2018’s The Wealth Report, published by Knight Frank and Douglas Elliman, supports that fact showing that, in 2017, high net-worth investors spent more on art as a diversified investment opportunity than wine for the first time in eight years.
The trend, according to the report, was spurred on by the $450 million sale of Leonardo’s Salvator Mundi, and the $110.5 million sale of Jean-Michel Basquiat’s Untitled.
“It was Christie’s sale of Salvator Mundi by Leonardo da Vinci that really focused the world’s attention on the art market. Some experts decried its condition, while others doubted whether it was even by da Vinci, yet that didn’t stop a buyer from the Middle East deciding it was worth a staggering $450 million, smashing the previous world record of $179 million set by Picasso’s Women of Algiers in 2015.”
Knight Frank The Wealth Report
Still, auction prices in the hundreds of millions represent a massive barrier to entry to most investors – as do many other aspects of the way the art market has traditionally worked.
Take the role of intermediaries, for example. The gallery and the auction house are currently indispensable to investors because of their knowledge of the market, their connections and insight into the art world, their ability to assess and value works, and their ability to assess the authenticity (provenance) of a work. But this expertise comes at a cost.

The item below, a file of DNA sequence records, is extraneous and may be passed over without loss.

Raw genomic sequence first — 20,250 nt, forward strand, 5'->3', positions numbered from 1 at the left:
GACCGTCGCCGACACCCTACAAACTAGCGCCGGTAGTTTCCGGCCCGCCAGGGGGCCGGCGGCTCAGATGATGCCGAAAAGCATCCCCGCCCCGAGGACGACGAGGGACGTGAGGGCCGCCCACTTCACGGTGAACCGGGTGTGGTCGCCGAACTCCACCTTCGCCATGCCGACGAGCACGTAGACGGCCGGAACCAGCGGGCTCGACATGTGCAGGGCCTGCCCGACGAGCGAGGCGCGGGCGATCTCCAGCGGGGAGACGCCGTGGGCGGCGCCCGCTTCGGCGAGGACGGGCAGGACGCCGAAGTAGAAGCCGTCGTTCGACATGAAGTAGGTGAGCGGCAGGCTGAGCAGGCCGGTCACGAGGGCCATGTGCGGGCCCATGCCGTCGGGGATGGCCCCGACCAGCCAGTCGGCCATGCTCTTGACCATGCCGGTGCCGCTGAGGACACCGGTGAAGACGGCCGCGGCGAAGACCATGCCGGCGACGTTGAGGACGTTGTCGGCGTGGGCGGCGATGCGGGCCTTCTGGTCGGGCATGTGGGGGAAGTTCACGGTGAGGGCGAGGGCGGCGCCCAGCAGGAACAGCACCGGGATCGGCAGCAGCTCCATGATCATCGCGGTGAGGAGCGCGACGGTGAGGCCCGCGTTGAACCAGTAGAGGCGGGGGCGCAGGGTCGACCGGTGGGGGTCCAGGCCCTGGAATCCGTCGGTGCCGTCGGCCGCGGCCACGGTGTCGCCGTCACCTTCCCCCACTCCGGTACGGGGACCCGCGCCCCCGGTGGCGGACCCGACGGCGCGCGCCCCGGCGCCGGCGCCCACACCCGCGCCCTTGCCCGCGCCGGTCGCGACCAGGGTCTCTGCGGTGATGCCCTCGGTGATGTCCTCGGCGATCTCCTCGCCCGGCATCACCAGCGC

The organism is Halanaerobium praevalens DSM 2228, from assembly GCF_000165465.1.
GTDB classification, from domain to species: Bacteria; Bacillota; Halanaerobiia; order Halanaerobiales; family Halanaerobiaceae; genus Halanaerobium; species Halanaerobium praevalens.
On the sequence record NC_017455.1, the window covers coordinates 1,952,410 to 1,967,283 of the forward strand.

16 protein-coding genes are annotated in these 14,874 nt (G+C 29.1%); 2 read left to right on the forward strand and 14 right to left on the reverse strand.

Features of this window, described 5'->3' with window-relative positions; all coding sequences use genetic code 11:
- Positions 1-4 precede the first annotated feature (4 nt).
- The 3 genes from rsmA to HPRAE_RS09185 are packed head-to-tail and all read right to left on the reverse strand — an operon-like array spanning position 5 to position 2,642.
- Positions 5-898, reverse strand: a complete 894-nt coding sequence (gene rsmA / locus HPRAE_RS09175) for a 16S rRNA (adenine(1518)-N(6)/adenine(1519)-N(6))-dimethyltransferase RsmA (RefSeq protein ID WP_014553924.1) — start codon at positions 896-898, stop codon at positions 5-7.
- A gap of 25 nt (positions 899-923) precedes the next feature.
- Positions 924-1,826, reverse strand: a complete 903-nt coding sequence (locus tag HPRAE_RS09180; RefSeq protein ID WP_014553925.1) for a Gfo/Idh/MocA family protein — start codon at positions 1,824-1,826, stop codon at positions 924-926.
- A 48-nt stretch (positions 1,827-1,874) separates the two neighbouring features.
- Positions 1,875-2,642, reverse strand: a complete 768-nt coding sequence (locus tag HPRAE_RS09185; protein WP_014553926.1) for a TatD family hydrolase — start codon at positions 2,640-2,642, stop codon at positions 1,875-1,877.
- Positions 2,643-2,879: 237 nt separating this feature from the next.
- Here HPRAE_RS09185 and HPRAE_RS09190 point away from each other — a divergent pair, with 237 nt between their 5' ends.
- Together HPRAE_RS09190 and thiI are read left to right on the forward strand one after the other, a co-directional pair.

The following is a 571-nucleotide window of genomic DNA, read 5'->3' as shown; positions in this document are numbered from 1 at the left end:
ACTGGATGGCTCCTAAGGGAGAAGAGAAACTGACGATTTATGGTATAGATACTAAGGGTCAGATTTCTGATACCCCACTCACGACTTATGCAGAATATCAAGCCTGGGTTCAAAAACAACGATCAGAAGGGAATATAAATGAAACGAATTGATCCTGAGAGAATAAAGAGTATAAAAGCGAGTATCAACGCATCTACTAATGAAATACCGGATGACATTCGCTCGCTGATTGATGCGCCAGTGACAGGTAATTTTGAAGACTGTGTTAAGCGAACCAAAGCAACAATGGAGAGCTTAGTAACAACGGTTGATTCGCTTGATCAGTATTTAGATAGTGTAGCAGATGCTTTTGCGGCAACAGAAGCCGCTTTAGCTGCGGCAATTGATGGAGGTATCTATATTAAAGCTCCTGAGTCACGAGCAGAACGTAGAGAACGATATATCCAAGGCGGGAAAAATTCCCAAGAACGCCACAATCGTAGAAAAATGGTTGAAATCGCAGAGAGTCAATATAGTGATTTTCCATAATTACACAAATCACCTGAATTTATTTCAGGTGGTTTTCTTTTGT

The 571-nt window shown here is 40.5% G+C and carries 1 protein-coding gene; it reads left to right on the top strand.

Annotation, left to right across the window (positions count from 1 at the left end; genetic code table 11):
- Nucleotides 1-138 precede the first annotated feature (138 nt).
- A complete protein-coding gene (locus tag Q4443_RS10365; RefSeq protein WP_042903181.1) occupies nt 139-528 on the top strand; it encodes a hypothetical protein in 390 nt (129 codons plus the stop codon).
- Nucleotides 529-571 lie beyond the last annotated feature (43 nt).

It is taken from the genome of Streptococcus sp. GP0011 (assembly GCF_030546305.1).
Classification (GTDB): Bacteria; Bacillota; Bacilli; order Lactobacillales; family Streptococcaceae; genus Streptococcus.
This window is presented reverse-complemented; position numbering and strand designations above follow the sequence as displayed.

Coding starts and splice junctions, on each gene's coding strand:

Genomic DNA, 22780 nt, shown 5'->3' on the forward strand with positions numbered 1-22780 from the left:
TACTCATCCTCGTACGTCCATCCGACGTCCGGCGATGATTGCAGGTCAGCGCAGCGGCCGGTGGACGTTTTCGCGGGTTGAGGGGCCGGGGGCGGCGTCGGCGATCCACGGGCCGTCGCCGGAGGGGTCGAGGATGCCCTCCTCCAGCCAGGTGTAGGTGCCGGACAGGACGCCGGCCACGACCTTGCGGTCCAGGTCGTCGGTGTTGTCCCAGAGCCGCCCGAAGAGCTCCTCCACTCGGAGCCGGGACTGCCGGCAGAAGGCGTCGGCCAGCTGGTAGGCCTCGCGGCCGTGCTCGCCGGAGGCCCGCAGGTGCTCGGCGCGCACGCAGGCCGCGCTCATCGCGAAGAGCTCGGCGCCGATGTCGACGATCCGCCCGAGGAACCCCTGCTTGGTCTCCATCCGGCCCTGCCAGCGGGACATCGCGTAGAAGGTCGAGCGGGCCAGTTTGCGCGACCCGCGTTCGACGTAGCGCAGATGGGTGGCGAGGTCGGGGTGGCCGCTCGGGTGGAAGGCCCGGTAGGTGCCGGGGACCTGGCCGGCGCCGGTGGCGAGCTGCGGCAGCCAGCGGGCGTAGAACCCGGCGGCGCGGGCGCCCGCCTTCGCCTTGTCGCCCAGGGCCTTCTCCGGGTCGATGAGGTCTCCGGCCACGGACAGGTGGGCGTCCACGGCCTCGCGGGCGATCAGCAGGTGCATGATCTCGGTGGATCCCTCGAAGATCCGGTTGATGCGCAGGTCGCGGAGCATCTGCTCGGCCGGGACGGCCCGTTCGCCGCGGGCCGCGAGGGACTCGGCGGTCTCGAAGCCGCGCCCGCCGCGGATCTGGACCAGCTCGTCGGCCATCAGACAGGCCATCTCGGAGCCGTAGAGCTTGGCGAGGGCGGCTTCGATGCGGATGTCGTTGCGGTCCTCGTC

The art market is inaccessible for many, and has been this way for centuries. However, we believe blockchain has the potential to lower the barrier to entry – and that it can do this through asset tokenisation.
In simple terms, asset tokenisation allows investors to own fractional economic interests in items such as artworks rather than the whole asset. Thanks to the security and transparency of blockchain, tokenisation is now gaining momentum in an enormous range of real-world applications – one of which is art.
A lot of investors still believe the only way to enter the art market is to raise tens or hundreds of millions in funds to be able to compete at auction. Even then, there’s no guarantee they won’t be outbid by another affluent party.
The Maecenas platform, on the other hand, uses blockchain to tokenise artworks so fractional economic interests in those assets can then be bought and sold at much lower prices than a $100 million Picasso. We believe this will help improve access to the art market for individuals who wouldn’t have had the funds to invest in the past.